Infertility, commonly defined as inability to achieve pregnancy despite 1 year of unprotected intercourse, affects nearly 15% of couples (1), and a male factor contributes in up to 50% of these couples (2). The etiology of male infertility can be broadly divided into four major categories: hypothalamic-pituitary axis dysfunction, quantitative spermatogenic defects, qualitative spermatogenic defects, and ductal obstruction or dysfunction (3). Known genetic anomalies underlie ~15% of male infertility cases (4) and can cause abnormalities within any of these four etiologic categories. With significant advancement in our understanding of genetics came a concordant rise in the medical applications of genetic testing. Many of these tests now comprise essential components of the male infertility workup. This review will provide an overview of common genetic tests used for male infertility and the indications for each of these tests.
Initial workup of infertility
The American Urologic Association (AUA), European Association of Urology (EAU), and American Society of Reproductive Medicine (ASRM) agree that the initial workup of infertility should include at least a comprehensive medical history, physical examination with focus on male genitalia, and at least one (although some committees recommend two) semen analysis (5-7). If any part of this workup is abnormal, the man should be referred to a urologist or male reproductive specialist for a more thorough evaluation. In particular, the examiner should note the location of urethral meatus, size and consistency of testes, presence or absence of both vasa and epididymides, and secondary sex characteristics. Digital rectal examination may also be performed if there is concern for prostatic or seminal vesicle anomalies (7). Completion of this evaluation, in addition to serum FSH and testosterone levels, may identify the etiology of infertility in up to 70% of men (8).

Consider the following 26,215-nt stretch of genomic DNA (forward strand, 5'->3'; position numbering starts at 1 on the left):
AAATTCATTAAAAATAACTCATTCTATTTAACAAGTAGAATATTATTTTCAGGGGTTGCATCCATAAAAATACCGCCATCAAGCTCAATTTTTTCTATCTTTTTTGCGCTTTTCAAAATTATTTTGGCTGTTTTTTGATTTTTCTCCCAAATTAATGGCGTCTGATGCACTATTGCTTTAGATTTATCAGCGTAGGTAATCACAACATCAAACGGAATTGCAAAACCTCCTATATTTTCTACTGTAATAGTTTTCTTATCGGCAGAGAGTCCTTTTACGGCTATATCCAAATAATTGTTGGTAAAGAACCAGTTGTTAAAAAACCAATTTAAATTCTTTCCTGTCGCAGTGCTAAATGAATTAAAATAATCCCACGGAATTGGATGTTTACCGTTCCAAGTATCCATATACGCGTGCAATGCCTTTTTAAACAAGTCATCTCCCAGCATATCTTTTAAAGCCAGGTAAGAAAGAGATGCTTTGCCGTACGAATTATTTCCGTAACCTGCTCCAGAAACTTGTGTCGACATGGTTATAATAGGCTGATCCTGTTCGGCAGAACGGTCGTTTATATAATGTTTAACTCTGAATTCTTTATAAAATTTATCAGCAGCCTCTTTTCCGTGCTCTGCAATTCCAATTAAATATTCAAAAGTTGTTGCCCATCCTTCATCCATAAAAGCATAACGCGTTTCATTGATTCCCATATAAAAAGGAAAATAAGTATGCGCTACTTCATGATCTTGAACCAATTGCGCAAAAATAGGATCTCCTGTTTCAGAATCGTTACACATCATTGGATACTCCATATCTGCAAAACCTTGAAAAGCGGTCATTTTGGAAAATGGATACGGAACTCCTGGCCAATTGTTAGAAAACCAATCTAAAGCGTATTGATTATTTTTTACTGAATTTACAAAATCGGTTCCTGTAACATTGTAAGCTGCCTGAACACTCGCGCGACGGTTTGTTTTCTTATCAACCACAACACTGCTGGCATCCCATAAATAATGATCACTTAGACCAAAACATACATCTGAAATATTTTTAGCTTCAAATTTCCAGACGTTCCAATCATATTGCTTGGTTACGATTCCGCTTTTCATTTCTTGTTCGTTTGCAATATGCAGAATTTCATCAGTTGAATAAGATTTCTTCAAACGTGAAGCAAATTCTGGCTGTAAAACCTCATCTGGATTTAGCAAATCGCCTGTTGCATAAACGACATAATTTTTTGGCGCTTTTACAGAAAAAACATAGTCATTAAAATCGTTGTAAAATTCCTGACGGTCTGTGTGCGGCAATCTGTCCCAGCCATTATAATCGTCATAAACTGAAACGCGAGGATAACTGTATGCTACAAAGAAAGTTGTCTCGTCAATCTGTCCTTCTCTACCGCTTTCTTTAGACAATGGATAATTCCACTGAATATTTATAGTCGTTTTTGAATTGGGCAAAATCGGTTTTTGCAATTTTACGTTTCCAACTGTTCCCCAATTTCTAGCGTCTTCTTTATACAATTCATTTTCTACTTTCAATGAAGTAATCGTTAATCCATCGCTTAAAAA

Genetic testing is not indicated for all infertile men. Those men who have had previous fertility, known prior gonadotoxic (e.g., chemotherapeutic) exposure, or have an exam highly suspicious for ejaculatory duct dysfunction do not warrant a full genetic workup. Rather, genetic testing should be considered in men with nonobstructive azoospermia, severe oligospermia, or nonpalpable vasa (9). Genetic testing serves two major purposes in the setting of infertility: determination of heritable conditions that may be passed to offspring and evaluation for conditions which may impact the success of assisted reproductive techniques (10). Diagnosis of genetic problems causing infertility may also have implications for management of a patient’s overall health (e.g., consideration of testosterone therapy for skeletal and mood benefits in men with Klinefelter syndrome).
The most common genetic tests for male infertility used in clinical practice today are karyotyping, Y-chromosome microdeletion screening, and CFTR gene mutation testing. The AUA, EAU, and ASRM all have guidelines outlining the appropriate uses for each of these diagnostic techniques (Table 1). This review will primarily discuss the indications, rationale, and methodology of these three genetic tests. Other rarer genetic tests used for specific populations will also be described.
Karyotype analysis (KA)